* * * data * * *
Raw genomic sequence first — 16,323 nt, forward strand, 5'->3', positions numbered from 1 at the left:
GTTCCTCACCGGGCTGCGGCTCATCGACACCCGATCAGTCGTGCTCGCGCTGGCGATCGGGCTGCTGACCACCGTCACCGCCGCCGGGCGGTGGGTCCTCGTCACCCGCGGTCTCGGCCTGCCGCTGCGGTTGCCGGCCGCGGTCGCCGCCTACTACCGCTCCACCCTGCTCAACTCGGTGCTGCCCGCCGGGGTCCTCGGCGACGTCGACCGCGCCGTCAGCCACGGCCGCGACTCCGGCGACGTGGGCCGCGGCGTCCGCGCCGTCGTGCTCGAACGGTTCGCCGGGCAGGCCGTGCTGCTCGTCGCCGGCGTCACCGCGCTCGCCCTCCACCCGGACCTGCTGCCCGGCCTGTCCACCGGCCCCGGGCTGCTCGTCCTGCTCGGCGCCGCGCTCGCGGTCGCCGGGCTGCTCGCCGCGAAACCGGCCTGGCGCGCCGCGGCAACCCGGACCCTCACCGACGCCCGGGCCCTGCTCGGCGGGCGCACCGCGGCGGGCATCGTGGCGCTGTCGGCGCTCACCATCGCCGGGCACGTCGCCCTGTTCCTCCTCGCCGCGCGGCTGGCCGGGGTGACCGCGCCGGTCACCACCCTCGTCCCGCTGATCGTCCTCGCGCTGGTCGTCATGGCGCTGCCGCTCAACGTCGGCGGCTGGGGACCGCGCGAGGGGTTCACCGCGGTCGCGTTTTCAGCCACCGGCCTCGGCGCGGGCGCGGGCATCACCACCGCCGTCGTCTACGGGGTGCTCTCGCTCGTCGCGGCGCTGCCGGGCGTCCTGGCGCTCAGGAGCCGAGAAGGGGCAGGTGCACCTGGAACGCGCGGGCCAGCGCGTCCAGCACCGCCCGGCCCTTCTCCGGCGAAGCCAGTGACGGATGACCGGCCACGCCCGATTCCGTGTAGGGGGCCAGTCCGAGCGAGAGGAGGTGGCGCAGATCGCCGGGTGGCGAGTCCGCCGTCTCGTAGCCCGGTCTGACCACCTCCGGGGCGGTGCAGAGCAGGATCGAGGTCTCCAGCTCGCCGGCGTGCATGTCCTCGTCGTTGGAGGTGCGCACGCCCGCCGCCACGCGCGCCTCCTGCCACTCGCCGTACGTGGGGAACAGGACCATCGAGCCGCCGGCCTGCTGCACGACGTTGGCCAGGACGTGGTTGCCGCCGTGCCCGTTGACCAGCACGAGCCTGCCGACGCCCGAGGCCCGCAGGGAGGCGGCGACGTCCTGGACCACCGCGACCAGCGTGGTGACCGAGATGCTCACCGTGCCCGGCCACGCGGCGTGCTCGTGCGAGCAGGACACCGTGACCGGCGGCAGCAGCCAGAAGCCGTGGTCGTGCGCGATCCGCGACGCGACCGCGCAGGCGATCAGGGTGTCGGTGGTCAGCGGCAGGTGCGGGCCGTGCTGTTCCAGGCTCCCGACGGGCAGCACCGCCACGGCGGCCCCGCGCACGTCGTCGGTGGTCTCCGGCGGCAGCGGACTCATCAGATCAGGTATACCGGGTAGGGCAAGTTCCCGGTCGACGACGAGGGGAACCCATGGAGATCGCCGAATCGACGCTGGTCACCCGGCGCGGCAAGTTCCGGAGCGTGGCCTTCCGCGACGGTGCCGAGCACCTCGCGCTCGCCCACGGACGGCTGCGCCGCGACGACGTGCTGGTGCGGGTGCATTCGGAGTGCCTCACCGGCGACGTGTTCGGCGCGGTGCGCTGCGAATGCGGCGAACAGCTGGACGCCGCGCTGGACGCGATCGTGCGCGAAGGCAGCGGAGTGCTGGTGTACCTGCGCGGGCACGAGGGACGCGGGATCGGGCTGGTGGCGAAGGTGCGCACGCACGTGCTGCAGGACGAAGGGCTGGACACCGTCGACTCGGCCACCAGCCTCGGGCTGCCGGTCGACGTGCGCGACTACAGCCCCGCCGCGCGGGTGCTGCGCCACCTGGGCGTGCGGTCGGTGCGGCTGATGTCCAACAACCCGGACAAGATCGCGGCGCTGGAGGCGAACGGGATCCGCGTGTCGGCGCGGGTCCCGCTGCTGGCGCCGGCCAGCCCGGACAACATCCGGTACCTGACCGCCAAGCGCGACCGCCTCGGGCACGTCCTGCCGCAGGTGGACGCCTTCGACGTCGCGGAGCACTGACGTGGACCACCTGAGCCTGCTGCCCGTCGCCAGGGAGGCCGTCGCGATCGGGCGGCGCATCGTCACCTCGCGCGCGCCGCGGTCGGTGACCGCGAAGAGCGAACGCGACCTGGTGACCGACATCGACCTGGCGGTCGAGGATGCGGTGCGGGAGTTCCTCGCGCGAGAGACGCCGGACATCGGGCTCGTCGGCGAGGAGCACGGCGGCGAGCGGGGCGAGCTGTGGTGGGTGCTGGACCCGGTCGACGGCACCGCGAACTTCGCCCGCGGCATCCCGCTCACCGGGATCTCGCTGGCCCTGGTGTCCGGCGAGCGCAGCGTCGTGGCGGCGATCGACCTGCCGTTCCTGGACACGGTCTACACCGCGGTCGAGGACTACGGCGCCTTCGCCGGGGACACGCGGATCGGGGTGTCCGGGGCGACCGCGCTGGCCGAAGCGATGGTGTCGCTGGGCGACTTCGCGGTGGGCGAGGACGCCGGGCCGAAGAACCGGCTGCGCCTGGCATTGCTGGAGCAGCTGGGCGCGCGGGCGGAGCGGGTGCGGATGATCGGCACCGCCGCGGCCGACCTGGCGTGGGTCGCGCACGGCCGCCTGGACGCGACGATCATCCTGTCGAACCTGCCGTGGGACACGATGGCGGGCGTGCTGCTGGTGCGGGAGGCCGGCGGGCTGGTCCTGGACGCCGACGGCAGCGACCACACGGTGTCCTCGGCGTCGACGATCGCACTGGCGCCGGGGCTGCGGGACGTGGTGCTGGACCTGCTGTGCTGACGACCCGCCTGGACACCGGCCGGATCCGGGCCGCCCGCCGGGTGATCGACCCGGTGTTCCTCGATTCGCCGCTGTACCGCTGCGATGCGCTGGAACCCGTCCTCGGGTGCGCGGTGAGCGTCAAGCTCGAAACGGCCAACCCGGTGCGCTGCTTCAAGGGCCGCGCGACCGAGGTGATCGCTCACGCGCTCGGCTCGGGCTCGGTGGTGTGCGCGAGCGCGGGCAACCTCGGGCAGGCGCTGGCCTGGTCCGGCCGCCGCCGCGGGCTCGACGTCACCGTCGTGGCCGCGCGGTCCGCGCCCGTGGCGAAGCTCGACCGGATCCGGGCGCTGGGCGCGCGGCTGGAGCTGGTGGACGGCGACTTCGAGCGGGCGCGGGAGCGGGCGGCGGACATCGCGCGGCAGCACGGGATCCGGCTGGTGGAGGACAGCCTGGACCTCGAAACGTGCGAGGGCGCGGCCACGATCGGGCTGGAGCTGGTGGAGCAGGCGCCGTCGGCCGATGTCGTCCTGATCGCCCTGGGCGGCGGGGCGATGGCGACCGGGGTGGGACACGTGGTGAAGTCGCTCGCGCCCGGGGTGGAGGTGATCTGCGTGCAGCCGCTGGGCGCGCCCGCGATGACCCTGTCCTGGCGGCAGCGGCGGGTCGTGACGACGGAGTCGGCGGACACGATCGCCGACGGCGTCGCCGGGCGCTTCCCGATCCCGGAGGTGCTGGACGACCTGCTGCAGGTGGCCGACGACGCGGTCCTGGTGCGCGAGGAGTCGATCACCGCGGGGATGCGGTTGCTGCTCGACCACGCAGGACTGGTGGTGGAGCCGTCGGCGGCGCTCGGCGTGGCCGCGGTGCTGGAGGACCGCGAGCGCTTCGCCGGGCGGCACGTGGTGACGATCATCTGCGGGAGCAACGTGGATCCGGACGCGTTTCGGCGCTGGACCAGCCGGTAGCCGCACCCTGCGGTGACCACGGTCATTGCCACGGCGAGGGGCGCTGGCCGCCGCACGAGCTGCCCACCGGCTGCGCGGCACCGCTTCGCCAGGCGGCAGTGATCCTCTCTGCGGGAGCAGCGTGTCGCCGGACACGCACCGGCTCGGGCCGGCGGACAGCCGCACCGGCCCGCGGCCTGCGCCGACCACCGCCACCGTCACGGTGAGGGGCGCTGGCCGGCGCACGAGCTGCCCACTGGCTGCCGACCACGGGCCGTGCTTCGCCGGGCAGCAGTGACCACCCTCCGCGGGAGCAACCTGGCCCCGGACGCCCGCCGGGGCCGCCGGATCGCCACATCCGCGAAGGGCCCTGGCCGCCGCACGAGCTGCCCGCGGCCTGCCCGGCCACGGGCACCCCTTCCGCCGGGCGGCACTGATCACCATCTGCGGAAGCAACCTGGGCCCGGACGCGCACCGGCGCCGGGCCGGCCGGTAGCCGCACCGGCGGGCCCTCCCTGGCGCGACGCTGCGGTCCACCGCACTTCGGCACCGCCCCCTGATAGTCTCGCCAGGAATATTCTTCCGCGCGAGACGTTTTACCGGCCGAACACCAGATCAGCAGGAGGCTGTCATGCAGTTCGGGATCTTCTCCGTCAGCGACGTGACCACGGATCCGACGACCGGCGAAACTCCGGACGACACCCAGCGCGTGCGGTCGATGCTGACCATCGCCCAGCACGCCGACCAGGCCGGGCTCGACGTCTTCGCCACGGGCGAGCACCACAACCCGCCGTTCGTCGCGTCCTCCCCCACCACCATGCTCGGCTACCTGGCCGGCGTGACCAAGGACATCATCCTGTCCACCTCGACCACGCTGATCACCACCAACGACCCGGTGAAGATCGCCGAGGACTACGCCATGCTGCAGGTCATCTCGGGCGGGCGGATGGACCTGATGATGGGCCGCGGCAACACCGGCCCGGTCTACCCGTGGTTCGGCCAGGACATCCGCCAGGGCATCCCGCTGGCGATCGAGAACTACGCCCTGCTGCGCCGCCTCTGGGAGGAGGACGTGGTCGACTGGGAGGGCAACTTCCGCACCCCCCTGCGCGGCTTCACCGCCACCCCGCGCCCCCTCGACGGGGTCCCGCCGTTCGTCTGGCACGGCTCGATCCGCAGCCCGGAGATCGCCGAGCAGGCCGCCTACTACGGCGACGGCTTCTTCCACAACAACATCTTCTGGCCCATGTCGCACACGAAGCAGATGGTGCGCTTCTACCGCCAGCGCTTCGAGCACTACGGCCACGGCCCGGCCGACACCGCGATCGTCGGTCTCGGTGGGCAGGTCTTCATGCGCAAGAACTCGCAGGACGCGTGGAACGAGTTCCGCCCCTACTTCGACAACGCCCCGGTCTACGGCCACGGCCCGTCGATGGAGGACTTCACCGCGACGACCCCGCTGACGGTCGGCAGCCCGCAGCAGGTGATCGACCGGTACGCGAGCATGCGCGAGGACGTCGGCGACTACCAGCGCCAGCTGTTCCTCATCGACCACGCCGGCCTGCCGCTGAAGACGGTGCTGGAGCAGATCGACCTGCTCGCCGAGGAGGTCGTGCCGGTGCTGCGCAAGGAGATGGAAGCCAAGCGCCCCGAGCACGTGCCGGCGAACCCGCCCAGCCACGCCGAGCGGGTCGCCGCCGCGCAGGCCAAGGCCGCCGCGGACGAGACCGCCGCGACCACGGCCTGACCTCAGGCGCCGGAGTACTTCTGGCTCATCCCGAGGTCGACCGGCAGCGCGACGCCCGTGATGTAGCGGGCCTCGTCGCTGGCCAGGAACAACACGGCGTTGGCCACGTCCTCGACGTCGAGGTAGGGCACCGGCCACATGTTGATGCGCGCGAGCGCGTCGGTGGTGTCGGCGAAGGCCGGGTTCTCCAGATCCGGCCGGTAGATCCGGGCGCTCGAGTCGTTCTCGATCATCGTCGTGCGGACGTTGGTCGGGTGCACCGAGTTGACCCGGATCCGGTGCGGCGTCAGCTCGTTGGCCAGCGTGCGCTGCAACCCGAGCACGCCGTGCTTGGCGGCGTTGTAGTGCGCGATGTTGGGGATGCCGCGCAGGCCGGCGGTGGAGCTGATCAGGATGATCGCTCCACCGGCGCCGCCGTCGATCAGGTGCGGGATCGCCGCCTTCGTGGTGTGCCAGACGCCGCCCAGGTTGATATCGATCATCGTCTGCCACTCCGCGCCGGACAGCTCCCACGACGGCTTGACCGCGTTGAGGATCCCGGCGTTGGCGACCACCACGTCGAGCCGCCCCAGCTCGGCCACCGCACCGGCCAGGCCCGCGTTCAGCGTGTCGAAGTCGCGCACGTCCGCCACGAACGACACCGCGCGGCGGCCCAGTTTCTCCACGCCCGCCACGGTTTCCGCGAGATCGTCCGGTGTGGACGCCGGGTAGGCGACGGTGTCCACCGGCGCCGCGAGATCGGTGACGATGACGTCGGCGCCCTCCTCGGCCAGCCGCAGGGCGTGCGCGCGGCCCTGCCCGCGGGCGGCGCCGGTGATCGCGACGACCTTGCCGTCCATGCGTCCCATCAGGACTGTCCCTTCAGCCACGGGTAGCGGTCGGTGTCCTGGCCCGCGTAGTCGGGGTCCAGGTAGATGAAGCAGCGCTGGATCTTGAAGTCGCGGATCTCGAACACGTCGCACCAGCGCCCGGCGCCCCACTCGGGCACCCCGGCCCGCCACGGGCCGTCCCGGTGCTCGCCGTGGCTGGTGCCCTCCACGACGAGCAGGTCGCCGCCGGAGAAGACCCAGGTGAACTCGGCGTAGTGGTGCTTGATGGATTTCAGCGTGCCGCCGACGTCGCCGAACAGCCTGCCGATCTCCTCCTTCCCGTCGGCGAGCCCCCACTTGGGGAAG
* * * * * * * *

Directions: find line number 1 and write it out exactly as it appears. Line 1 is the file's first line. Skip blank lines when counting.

Raw genomic sequence first — 16,323 nt, forward strand, 5'->3', positions numbered from 1 at the left: